In a new study, viewers of Facebook users' posts came away with perceptions of the users that differed from the users' own self-perceptions. Qi Wang and colleagues at Cornell University, New York, US, present these findings in the open-access journal PLOS ONE on December 20, 2023.
Many people post on social media platforms in order to express themselves and connect with others. Prior research has shown that viewers of personal websites, such as blogs or online profiles, form largely accurate perceptions of the authors' personalities. However, social media posts, such as Facebook status updates, are often isolated and lack context. Few studies have explored how users' self-perceptions align with how others perceive them after viewing such posts.
To shed new light, Wang and colleagues asked 158 undergraduate students to answer questions about their own personal characteristics, including their extraversion, disclosiveness, connectedness, self-esteem, independence, and interdependence. The students also shared their last 20 Facebook status updates.
Then, two groups of additional participants viewed the Facebook updates and answered questions about the users' characteristics. One group viewed the updates in a multimedia format with text and any accompanying images or hyperlinks, and the other saw text-only versions.
Overall, the viewers' perceptions of the Facebook users differed from users' self-perceptions. For instance, viewers tended to see users as being more disclosive, having lower self-esteem, and being less interdependent than how users perceived themselves. However, viewers' perceptions and self-perceptions of connectedness aligned, perhaps reflecting that a primary aim of social media posts is to connect with others.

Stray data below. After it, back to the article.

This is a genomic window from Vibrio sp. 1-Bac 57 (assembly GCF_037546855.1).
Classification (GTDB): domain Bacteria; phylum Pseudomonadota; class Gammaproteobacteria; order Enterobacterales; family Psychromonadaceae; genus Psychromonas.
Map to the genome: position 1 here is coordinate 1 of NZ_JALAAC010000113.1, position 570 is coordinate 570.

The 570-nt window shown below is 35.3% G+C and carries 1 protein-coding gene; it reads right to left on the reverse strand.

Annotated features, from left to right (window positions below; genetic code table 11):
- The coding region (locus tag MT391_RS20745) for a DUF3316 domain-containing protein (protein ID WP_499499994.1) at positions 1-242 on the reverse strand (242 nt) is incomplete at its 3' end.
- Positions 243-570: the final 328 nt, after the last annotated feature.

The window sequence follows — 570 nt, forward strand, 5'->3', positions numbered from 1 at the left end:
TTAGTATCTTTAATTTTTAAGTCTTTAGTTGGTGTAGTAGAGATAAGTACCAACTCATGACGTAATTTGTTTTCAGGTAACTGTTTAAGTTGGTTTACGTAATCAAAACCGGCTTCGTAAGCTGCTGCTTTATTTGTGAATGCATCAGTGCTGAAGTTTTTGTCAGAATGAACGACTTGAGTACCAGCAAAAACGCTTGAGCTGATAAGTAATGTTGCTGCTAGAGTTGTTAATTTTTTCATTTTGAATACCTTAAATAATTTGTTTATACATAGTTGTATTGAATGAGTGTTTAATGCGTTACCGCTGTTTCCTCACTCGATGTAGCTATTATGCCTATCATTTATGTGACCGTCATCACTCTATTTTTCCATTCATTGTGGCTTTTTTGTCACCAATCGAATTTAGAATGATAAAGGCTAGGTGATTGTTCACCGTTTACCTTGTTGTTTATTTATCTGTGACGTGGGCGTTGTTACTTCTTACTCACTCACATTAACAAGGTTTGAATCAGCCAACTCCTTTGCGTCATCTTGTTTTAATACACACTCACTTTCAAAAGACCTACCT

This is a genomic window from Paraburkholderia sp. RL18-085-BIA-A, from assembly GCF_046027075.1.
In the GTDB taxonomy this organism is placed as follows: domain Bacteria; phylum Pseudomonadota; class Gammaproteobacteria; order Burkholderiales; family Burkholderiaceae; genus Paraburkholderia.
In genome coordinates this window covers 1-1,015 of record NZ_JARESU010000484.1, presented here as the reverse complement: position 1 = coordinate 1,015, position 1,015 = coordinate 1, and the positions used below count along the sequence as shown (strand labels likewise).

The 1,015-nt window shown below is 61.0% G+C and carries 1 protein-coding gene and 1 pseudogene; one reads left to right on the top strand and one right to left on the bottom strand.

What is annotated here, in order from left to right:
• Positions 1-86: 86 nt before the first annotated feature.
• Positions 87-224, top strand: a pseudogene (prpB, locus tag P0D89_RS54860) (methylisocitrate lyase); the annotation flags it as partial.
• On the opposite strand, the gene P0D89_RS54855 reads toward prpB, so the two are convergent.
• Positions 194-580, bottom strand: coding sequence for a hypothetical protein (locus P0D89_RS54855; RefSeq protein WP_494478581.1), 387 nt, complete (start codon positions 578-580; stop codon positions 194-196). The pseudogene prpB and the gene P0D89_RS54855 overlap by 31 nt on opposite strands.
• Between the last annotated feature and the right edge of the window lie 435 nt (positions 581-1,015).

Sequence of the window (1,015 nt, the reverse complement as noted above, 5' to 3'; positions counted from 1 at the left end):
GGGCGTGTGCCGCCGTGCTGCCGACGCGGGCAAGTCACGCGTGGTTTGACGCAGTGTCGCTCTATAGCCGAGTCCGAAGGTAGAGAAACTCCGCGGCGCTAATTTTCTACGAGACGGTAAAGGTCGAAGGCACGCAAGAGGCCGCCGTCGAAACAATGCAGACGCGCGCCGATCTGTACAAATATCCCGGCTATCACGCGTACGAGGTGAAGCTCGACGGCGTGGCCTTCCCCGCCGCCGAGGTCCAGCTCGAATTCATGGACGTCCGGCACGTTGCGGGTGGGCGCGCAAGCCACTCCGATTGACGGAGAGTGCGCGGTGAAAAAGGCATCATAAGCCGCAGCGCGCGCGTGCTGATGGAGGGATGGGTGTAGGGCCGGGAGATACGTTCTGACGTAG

Compared to text-only viewers' perceptions, multimedia viewers' perceptions were more in line with users' self-perceptions. However, there was more variation among multimedia perceptions, while text-only viewers showed more consensus. In addition, both groups' perceptions varied with users' gender and ethnicity, in line with judgments observed in offline contexts in prior research.
These findings provide new insights into the dynamics of online self-presentation and impression formation. The authors note that such understanding is important for fostering good communication and relationships. Future work could deepen understanding by, for instance, including a longer timeline of updates or considering other platforms such as TikTok.
The authors add: "Can people form accurate impressions about us from our social media posts? Our study finds that there are substantial discrepancies between how people view Facebook users based on their status updates and how the users view themselves. Multimedia channels make the impressions more accurate, and user characteristics related to relationship-building, gender and ethnicity are more accurately perceived."
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